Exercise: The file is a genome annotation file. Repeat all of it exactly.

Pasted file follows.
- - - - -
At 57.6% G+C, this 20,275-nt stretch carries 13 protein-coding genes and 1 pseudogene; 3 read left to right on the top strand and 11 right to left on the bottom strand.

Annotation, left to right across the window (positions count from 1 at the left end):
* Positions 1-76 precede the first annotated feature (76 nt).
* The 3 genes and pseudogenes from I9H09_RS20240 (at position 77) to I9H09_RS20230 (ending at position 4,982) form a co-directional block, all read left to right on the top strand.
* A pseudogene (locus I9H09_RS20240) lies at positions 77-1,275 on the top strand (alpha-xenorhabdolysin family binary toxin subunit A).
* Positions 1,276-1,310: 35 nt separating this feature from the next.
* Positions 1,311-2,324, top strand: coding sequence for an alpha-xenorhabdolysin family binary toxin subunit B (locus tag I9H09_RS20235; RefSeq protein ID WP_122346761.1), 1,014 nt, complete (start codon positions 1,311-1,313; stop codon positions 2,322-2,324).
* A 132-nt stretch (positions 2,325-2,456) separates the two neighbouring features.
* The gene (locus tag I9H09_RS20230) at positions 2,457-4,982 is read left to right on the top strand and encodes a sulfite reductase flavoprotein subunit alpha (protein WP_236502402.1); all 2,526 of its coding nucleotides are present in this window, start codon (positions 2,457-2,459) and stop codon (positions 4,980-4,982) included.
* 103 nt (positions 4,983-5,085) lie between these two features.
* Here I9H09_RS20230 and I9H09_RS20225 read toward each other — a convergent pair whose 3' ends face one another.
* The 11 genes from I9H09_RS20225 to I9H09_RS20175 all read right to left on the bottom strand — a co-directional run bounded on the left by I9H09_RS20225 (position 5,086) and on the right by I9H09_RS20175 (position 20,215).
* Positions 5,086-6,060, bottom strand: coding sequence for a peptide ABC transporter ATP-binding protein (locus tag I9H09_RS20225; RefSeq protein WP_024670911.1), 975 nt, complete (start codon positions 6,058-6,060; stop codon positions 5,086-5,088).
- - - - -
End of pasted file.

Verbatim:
At 57.6% G+C, this 20,275-nt stretch carries 13 protein-coding genes and 1 pseudogene; 3 read left to right on the top strand and 11 right to left on the bottom strand.

Annotation, left to right across the window (positions count from 1 at the left end):
* Positions 1-76 precede the first annotated feature (76 nt).
* The 3 genes and pseudogenes from I9H09_RS20240 (at position 77) to I9H09_RS20230 (ending at position 4,982) form a co-directional block, all read left to right on the top strand.
* A pseudogene (locus I9H09_RS20240) lies at positions 77-1,275 on the top strand (alpha-xenorhabdolysin family binary toxin subunit A).
* Positions 1,276-1,310: 35 nt separating this feature from the next.
* Positions 1,311-2,324, top strand: coding sequence for an alpha-xenorhabdolysin family binary toxin subunit B (locus tag I9H09_RS20235; RefSeq protein ID WP_122346761.1), 1,014 nt, complete (start codon positions 1,311-1,313; stop codon positions 2,322-2,324).
* A 132-nt stretch (positions 2,325-2,456) separates the two neighbouring features.
* The gene (locus tag I9H09_RS20230) at positions 2,457-4,982 is read left to right on the top strand and encodes a sulfite reductase flavoprotein subunit alpha (protein WP_236502402.1); all 2,526 of its coding nucleotides are present in this window, start codon (positions 2,457-2,459) and stop codon (positions 4,980-4,982) included.
* 103 nt (positions 4,983-5,085) lie between these two features.
* Here I9H09_RS20230 and I9H09_RS20225 read toward each other — a convergent pair whose 3' ends face one another.
* The 11 genes from I9H09_RS20225 to I9H09_RS20175 all read right to left on the bottom strand — a co-directional run bounded on the left by I9H09_RS20225 (position 5,086) and on the right by I9H09_RS20175 (position 20,215).
* Positions 5,086-6,060, bottom strand: coding sequence for a peptide ABC transporter ATP-binding protein (locus tag I9H09_RS20225; RefSeq protein WP_024670911.1), 975 nt, complete (start codon positions 6,058-6,060; stop codon positions 5,086-5,088).